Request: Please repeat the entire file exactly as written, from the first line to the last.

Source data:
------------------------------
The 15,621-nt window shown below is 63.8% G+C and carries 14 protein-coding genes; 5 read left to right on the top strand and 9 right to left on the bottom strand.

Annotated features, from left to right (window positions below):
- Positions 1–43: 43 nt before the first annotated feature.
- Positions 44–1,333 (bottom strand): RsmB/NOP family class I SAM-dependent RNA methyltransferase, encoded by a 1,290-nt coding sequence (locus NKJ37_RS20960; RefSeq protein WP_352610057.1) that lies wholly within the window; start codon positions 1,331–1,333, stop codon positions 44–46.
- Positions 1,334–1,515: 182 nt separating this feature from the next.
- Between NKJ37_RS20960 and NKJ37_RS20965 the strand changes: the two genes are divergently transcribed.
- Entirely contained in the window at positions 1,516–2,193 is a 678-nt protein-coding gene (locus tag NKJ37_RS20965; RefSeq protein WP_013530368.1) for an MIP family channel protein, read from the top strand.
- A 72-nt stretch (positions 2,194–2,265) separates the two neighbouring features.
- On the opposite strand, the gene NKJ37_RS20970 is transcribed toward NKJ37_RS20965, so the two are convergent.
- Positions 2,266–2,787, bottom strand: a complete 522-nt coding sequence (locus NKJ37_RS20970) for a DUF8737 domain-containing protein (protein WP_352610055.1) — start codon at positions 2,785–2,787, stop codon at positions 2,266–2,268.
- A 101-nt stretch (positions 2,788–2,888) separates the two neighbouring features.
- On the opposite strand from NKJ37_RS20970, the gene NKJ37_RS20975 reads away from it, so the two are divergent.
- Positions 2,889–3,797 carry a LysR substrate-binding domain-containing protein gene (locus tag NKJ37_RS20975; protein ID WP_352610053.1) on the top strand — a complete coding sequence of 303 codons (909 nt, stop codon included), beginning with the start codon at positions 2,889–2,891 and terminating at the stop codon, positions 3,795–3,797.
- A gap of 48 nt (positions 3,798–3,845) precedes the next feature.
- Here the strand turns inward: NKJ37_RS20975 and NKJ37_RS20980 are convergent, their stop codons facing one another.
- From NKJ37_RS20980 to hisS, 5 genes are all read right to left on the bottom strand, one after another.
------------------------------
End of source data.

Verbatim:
The 15,621-nt window shown below is 63.8% G+C and carries 14 protein-coding genes; 5 read left to right on the top strand and 9 right to left on the bottom strand.

Annotated features, from left to right (window positions below):
- Positions 1–43: 43 nt before the first annotated feature.
- Positions 44–1,333 (bottom strand): RsmB/NOP family class I SAM-dependent RNA methyltransferase, encoded by a 1,290-nt coding sequence (locus NKJ37_RS20960; RefSeq protein WP_352610057.1) that lies wholly within the window; start codon positions 1,331–1,333, stop codon positions 44–46.
- Positions 1,334–1,515: 182 nt separating this feature from the next.
- Between NKJ37_RS20960 and NKJ37_RS20965 the strand changes: the two genes are divergently transcribed.
- Entirely contained in the window at positions 1,516–2,193 is a 678-nt protein-coding gene (locus tag NKJ37_RS20965; RefSeq protein WP_013530368.1) for an MIP family channel protein, read from the top strand.
- A 72-nt stretch (positions 2,194–2,265) separates the two neighbouring features.
- On the opposite strand, the gene NKJ37_RS20970 is transcribed toward NKJ37_RS20965, so the two are convergent.
- Positions 2,266–2,787, bottom strand: a complete 522-nt coding sequence (locus NKJ37_RS20970) for a DUF8737 domain-containing protein (protein WP_352610055.1) — start codon at positions 2,785–2,787, stop codon at positions 2,266–2,268.
- A 101-nt stretch (positions 2,788–2,888) separates the two neighbouring features.
- On the opposite strand from NKJ37_RS20970, the gene NKJ37_RS20975 reads away from it, so the two are divergent.
- Positions 2,889–3,797 carry a LysR substrate-binding domain-containing protein gene (locus tag NKJ37_RS20975; protein ID WP_352610053.1) on the top strand — a complete coding sequence of 303 codons (909 nt, stop codon included), beginning with the start codon at positions 2,889–2,891 and terminating at the stop codon, positions 3,795–3,797.
- A gap of 48 nt (positions 3,798–3,845) precedes the next feature.
- Here the strand turns inward: NKJ37_RS20975 and NKJ37_RS20980 are convergent, their stop codons facing one another.
- From NKJ37_RS20980 to hisS, 5 genes are all read right to left on the bottom strand, one after another.